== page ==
Ars Technica reports on a recent study on “rewilding” released by the International Union for the Conservation of Nature. What is “rewilding”? The International Union for the Conservation of Nature defines rewilding this way:
Rewilding: the process of rebuilding, following major human disturbance, a natural ecosystem by restoring natural processes and the complete or near complete food-web at all trophic levels as a self-sustaining and resilient ecosystem using biota that would have been present had the disturbance not occurred. This will involve a paradigm shift in the relationship between humans and nature. The ultimate goal of rewilding is the restoration of functioning native ecosystems complete with fully occupied trophic levels that are nature-led across a range of landscape scales. Rewilded ecosystems should – where possible – be self-sustaining requiring no or minimum-intervention management (i.e. natura naturans or “nature doing what nature does”), recognising that ecosystems are dynamic and not static.
Ars Technica describes what rewilding can look like in practice, while noting that the reintroduction of certain predators may not be advisable:
In essence, rewilding involves giving more space and time to nature. Instead of managing ecosystems to preserve particular species, rewilding is intended to reverse environmental decline by letting nature become more self-willed. That means allowing wildlife the freedom to flourish and habitats to regenerate naturally. …
The objective of rewilding is boosting the health of an ecosystem by increasing the number of species and how much they can all interact. A fully restored ecosystem would have top predators, but there are a lot of missing parts—the plants, prey animals, fungi—that should be put back first to ensure that larger species have an appropriate food source and habitat to support them.
It might not be appropriate for lots of other reasons to reintroduce wolves to a particular place at the moment, but in the meantime, bringing back beavers, lizards, and butterflies is brilliant too. …
Rewilding involves reducing harmful human pressures and promoting natural processes in ecosystems. This shouldn’t mean excluding people though. Rewilding should actually help people develop a more positive relationship with the natural world that involves compassion for all species and a spirit of learning from nature rather than seeking to dominate it. …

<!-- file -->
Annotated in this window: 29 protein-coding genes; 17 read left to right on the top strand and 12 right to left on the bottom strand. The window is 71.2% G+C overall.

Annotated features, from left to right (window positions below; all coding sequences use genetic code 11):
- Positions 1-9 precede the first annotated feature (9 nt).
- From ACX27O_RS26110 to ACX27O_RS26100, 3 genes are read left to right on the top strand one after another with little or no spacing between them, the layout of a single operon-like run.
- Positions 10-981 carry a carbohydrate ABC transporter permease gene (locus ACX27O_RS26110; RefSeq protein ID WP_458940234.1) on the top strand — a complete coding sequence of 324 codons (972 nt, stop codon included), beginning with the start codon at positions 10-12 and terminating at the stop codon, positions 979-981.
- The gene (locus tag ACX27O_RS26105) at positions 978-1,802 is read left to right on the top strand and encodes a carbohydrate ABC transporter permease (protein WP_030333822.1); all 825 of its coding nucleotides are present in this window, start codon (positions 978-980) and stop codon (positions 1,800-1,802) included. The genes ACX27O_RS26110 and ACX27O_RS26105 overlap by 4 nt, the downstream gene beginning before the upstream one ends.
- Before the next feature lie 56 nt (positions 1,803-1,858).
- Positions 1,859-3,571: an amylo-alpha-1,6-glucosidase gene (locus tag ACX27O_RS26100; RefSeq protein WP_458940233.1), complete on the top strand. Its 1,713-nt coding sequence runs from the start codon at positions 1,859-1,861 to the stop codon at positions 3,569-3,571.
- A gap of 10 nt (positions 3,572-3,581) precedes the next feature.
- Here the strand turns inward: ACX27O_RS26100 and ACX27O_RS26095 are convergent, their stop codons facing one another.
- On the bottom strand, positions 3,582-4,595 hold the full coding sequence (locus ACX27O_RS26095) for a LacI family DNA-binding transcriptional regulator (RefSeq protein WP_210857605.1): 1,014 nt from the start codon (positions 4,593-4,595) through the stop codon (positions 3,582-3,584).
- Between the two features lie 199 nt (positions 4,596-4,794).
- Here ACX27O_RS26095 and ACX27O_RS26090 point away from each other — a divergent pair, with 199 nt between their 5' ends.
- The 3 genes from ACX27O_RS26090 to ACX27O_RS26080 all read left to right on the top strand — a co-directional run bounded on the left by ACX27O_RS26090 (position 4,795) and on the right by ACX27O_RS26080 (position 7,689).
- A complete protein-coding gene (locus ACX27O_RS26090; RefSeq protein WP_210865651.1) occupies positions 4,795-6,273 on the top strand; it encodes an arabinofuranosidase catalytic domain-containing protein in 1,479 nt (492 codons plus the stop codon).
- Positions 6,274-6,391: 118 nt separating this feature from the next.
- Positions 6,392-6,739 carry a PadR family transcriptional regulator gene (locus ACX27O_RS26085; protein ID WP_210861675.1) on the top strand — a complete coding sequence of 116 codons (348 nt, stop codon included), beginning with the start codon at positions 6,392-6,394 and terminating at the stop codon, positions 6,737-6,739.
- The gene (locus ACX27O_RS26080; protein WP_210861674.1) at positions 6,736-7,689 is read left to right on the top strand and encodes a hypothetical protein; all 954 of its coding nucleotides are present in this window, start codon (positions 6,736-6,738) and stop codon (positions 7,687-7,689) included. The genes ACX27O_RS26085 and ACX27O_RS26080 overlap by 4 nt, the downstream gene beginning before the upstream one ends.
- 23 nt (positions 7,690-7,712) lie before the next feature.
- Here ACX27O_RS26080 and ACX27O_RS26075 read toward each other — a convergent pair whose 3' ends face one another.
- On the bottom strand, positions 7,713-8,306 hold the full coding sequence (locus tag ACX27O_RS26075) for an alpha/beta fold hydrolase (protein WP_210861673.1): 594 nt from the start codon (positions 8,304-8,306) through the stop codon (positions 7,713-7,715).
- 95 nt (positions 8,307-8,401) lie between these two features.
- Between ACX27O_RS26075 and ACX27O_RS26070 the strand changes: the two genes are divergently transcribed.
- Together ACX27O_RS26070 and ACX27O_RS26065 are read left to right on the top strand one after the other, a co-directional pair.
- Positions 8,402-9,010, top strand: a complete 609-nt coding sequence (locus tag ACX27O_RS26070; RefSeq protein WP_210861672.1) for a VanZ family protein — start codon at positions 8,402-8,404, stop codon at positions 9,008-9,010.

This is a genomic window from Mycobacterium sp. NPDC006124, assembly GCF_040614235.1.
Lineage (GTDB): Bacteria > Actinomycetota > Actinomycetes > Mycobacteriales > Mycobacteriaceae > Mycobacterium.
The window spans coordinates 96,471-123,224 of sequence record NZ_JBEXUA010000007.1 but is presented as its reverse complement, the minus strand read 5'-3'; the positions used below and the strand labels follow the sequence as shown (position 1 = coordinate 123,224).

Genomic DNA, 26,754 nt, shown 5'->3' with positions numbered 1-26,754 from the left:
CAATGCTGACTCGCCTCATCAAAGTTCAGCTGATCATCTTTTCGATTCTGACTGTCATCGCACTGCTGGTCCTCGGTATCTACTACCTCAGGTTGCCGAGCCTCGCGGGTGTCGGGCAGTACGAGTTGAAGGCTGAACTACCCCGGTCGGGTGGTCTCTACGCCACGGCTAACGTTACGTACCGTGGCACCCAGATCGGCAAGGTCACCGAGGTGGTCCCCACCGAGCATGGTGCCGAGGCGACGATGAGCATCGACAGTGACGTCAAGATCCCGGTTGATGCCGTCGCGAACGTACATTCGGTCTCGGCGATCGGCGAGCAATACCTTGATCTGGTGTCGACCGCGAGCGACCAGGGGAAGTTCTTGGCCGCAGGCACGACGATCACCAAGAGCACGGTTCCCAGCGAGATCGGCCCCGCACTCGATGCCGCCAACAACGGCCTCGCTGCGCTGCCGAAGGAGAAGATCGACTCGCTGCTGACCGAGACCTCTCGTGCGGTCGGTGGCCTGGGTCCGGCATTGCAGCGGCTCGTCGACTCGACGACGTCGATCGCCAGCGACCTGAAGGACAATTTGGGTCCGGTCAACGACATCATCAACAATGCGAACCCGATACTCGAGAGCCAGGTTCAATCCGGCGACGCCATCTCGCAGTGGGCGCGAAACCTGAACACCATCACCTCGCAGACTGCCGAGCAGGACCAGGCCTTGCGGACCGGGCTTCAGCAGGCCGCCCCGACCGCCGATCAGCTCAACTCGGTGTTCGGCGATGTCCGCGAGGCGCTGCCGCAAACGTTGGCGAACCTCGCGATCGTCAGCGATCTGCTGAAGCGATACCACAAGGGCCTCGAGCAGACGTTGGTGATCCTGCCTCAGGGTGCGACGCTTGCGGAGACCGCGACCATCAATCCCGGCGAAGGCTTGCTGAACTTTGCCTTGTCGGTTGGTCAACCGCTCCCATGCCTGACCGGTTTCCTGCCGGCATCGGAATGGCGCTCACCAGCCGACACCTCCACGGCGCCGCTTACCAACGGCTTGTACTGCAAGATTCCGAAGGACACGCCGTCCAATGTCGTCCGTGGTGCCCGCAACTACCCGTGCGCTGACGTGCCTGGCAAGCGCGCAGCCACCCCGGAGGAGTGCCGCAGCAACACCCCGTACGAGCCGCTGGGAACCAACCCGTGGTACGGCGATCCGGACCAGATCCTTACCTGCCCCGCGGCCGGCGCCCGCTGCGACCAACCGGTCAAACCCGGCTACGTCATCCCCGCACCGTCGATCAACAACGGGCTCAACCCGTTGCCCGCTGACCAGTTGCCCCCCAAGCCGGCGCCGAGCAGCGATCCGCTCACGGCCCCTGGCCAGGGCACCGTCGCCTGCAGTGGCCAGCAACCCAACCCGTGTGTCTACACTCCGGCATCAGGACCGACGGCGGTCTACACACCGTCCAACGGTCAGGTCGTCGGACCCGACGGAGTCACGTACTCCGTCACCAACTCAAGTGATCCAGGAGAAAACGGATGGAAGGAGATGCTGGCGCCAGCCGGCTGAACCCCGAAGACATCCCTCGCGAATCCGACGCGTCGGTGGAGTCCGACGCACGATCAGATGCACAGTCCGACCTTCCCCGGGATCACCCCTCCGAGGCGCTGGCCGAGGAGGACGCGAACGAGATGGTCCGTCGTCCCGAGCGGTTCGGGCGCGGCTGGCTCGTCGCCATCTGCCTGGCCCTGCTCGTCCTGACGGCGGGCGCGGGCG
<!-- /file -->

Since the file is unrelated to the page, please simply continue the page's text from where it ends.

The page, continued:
By enabling species to move through reconnected habitats and traverse entire landscapes, wildlife populations can be rebuilt. This would ensure the healthy functioning of an ecosystem isn’t dependent on a few isolated creatures, and it’s a practical way to help nature adapt to threats like climate change and new diseases, as species will have more freedom to move if pressures in one place escalate.
Mount Nittany is loved precisely because it is a natural symbol of Penn State and the Nittany Valley. Although Penn State’s success and the growth of State College have had the effect of reshaping the ecology, landscapes, and environment of Happy Valley, Mount Nittany remains in its natural state. We intentionally conserve the Mountain in an “unimproved” way—simply maintaining trails and encouraging hikers to abide by the “leave no trace” principle.
Our aspiration is for Mount Nittany to forever remain the natural heart of Happy Valley, where Penn Staters, Central Pennsylvanians, and visitors can experience time outside of time in a place that would be as recognizably Mount Nittany as it was for Evan and Rebecca Pugh or George Atherton as it would be for us, or as it will be for generations yet unborn. In this way, Mount Nittany can be sacred—literally a place set apart.
Mount Nittany, like too many natural places, was clear cut in the early 20th century. The natural ecosystem of the Mountain has come back in a rich way since that tragic event, but it will still be many decades—centuries—before the Mountain regains the age and dignity of a genuinely ancient forest. For these reasons, rewilding of Mount Nittany has been an implicit part of the work of the Mount Nittany Conservancy since its founding in the 1980s and has been a guiding principle for the Mountain’s conservation since at least the 1940s.
Although we have no plans to reintroduce the Pennsylvania mountain lion to Mount Nittany—if only it could safely be so, especially for the people of Lemont!—the rewilding of the Mountain is the work of generations.